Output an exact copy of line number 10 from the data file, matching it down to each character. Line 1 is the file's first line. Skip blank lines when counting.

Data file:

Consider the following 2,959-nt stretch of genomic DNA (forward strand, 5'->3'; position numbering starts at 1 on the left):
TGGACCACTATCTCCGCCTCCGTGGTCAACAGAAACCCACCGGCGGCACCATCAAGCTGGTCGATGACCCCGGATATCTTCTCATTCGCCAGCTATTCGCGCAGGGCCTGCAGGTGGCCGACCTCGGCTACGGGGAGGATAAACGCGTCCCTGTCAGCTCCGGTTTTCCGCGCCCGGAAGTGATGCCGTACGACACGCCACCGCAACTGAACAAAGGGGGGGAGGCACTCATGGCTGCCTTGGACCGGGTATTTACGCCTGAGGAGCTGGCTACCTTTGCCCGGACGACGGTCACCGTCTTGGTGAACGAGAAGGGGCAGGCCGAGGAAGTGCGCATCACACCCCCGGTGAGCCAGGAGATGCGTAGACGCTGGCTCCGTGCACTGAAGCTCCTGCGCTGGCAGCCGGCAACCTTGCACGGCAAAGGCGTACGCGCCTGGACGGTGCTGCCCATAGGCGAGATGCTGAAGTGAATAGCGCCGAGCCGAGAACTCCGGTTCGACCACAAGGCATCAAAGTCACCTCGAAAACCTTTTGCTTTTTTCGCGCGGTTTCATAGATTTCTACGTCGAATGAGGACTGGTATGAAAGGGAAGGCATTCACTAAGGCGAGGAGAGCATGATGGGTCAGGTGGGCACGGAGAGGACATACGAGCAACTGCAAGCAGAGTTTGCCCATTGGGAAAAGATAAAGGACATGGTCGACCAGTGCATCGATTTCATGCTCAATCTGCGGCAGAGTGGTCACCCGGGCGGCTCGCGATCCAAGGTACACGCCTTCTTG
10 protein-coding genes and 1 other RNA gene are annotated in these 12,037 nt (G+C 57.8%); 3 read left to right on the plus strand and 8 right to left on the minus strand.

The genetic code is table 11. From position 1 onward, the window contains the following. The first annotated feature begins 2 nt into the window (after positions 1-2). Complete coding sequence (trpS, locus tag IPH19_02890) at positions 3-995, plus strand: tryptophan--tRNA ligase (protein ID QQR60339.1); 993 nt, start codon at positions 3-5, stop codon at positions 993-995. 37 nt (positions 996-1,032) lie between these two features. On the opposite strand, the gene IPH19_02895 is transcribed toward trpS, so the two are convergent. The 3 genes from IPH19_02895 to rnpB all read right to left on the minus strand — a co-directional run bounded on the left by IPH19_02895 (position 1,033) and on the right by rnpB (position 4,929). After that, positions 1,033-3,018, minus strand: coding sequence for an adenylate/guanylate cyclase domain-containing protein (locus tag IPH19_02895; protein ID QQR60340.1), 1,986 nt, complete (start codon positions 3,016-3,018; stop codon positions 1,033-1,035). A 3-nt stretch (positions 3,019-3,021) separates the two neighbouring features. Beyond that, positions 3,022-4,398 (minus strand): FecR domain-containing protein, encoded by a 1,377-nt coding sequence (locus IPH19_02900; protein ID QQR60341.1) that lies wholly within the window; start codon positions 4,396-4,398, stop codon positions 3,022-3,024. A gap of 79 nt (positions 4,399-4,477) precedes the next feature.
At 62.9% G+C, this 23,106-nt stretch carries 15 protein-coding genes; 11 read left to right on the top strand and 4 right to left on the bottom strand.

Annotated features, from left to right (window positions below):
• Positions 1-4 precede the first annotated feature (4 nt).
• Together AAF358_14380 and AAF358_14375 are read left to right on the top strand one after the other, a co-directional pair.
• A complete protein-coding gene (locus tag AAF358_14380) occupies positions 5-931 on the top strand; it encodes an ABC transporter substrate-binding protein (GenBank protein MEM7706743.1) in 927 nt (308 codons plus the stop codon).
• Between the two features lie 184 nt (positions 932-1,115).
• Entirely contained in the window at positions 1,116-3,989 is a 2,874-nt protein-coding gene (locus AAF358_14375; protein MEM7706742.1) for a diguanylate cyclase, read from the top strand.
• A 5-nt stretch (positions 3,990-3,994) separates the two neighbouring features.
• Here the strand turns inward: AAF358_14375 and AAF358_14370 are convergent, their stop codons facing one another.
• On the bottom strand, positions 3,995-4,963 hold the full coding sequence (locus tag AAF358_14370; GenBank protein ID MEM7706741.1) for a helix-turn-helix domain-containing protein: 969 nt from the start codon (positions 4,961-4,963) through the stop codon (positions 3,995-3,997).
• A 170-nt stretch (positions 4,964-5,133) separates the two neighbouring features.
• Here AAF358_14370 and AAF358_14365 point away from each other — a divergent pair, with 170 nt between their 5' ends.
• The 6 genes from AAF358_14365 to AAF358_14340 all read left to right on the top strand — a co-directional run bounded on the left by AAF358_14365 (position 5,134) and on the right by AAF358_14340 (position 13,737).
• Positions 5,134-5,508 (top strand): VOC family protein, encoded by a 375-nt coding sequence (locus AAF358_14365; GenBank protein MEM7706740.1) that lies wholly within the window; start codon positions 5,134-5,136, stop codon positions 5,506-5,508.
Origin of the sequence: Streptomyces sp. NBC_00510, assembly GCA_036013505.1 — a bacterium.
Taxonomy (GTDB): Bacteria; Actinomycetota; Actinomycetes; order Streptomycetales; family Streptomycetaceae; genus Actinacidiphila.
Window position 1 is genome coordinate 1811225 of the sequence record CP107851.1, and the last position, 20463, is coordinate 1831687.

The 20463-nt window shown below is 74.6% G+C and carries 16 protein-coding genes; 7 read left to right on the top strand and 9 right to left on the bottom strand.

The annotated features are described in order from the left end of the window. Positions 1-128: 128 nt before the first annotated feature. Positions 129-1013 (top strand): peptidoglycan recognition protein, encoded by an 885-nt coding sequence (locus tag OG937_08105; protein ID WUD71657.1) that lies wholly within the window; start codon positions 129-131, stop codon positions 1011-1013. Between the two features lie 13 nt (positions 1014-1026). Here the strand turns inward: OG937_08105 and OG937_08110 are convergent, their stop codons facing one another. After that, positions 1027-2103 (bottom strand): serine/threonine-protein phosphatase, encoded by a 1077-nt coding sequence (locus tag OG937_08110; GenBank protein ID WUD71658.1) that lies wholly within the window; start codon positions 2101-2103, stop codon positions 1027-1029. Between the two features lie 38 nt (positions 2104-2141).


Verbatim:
• Between the two features lie 184 nt (positions 932-1,115).